In the days when Yugoslavia was essentially a Communist state pretending to be open and democratic to promote and encourage the West to expand its economy via a growing tourist industry, there was also a side effect that lead to a proliferation in the arts and music. But naturally with such a state as Yugoslavia, it was only the "safe" bands that made it and got albums made. Of the underground scene, only the eccentric Buldozer broke out of the limelight, to create some wild and imaginative satirical rock which has led to comparison with The Mothers Of Invention.
But, what of Igra Staklenih Perli ("The Game Of Glass Pearls"), often reputed to be the finest of 70's Yugoslav progressives? It seems that even though they recorded two albums for RTB, they have become so obscure that they are now impossible to find. If it weren't for the enterprising Kalemegdan Disk record label in Germany their music may have been nothing more than a rumour.
Their origins start in 1976, initially a guitar and percussion duo, later augmented by a bassist. Even at their first live appearance in Belgrade (early 1977) psychedelic influences were evident, with use of theatrical costumes and elaborate light shows. An album was recorded but if it was released I'm not sure, the information I have is unclear. Some twenty odd concerts and 2 years later, recordings for the album SOFT EXPLOSION: LIVE were made, just released on cassette to document the concert. On vinyl it is surprising how good these recordings sound being transcribed from a humble cassette tape, and the music is quite extraordinary. Take one part of the very early spaced-out Hawkwind sound, add a touch of Ash Ra Tempel, add complex progressive arrangements, and space it out with an abundance of Irmin Schmidt style organ. And come to think of it, the version of Can's Mushroom sounds more like Pink Floyd. Credited as six tracks, but essentially one lengthy suite per side, acid-heads and space-rock fanatics are sure to go a bundle on this.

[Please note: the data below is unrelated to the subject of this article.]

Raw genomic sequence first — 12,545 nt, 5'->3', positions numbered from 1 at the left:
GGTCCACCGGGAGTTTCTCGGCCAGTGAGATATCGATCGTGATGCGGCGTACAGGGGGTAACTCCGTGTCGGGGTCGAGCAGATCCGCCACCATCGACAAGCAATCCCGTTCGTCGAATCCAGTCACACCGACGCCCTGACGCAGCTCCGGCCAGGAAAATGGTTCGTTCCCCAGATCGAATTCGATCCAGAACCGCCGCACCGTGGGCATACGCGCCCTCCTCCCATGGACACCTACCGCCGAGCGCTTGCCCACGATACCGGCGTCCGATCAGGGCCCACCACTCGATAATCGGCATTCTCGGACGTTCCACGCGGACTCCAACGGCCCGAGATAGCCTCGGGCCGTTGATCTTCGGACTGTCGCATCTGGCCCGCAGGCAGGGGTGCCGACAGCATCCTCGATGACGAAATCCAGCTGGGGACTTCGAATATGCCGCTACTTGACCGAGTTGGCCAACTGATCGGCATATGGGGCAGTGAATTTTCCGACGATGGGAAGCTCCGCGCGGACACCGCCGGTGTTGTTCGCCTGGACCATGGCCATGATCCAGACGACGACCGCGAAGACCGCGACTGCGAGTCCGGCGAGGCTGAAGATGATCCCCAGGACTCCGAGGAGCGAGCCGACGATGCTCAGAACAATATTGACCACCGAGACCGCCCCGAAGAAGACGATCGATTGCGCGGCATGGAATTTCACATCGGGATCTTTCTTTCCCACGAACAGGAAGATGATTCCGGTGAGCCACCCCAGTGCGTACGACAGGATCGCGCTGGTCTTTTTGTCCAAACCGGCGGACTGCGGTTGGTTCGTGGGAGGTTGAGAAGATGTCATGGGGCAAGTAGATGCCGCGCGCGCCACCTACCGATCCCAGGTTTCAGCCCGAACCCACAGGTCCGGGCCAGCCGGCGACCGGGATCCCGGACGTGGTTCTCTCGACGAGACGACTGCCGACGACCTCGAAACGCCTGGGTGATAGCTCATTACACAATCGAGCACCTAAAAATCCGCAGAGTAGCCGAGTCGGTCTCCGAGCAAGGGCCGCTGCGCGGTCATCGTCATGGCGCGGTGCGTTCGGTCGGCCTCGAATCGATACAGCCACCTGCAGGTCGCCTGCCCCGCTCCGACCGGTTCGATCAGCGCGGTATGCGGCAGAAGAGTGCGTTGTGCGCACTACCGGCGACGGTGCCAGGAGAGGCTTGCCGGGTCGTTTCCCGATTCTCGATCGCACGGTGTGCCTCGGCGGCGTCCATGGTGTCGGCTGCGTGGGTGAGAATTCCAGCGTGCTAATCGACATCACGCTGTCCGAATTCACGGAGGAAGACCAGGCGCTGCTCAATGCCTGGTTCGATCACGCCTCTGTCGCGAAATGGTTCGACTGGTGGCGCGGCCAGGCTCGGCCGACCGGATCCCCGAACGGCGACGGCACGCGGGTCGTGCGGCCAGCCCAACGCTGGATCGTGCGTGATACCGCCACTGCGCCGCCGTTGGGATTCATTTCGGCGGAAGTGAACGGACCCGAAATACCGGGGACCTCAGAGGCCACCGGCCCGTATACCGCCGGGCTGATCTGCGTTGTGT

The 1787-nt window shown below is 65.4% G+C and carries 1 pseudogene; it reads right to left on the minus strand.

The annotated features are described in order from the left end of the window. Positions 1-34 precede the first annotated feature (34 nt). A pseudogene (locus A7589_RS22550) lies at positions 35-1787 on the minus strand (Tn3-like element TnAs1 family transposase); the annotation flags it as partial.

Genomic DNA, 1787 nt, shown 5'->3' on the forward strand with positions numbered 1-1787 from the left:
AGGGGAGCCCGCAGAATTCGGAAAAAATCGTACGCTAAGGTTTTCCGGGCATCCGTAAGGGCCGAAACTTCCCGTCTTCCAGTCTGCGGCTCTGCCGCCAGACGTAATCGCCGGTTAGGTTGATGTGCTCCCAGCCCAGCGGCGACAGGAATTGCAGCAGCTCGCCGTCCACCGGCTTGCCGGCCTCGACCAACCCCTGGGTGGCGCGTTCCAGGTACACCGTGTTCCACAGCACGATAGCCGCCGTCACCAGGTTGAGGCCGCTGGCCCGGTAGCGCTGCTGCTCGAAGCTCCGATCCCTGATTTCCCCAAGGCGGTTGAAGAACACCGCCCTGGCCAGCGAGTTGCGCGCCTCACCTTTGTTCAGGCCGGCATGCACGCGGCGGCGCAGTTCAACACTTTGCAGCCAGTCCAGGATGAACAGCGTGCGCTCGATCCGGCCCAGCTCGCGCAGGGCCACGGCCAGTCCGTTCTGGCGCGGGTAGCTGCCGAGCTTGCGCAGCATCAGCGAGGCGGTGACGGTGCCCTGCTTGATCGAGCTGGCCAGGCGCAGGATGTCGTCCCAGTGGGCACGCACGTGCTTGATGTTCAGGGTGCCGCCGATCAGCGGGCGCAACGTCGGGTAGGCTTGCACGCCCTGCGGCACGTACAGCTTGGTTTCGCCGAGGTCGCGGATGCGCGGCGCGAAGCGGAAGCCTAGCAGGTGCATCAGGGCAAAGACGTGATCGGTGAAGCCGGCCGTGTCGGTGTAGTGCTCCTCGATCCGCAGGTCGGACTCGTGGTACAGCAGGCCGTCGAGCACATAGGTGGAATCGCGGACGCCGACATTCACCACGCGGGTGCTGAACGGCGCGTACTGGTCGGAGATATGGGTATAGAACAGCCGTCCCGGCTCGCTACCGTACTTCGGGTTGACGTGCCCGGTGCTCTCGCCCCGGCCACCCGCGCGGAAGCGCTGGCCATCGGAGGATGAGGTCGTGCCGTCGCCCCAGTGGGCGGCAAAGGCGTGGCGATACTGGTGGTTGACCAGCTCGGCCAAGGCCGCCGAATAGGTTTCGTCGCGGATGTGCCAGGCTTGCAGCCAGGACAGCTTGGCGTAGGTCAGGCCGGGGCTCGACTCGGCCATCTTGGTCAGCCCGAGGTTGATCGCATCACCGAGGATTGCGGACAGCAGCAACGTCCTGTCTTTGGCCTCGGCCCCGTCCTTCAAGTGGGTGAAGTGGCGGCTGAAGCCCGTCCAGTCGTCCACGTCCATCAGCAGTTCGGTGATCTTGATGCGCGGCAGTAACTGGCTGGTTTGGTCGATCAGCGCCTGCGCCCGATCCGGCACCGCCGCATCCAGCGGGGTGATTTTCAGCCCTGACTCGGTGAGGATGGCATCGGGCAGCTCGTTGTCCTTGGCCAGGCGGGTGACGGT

Whilst the band had split and the music of Igra Staklenih Perli had become almost mythical, they had left many documents of their music, some of the finest of which has been collected on INNER FLOW. Here amidst the Hawkwind-like space-drifts is even more Floydian tripping, along with a concoction of echo guitars, scuttling percussives, rumbling bass, shimmering organ. Amidst many references I could quote are Gila, Virus, UFO (and their classic FLYING), Gong, and even the Ozric Tentacles come to mind at times. Igra Staklenih Perli however did have a unique visionary aura about them, in a mostly instrumental rock music with open ended riffing space drives awash with electric cosmic energy. Despite its variable recording quality, INNER FLOW is also a fine collection of trippy space sounds.
These two albums affirm the legend of a lost but astounding band creating a music totally out of character with their culture, and even more extraordinary because of that! Plans of a reformation (some of the musicians had kept active in more popular bands: White Rabbit Band, and Tako) were more or less destroyed with the advent of civil war in Yugoslavia, although money raised by these records is to be used to buy instruments and hopefully resurrect the band. We can but hope!
From my review in Audion #22, published in July 1992

p.s. a reformation did happen eventually, and gig recordings are excellent.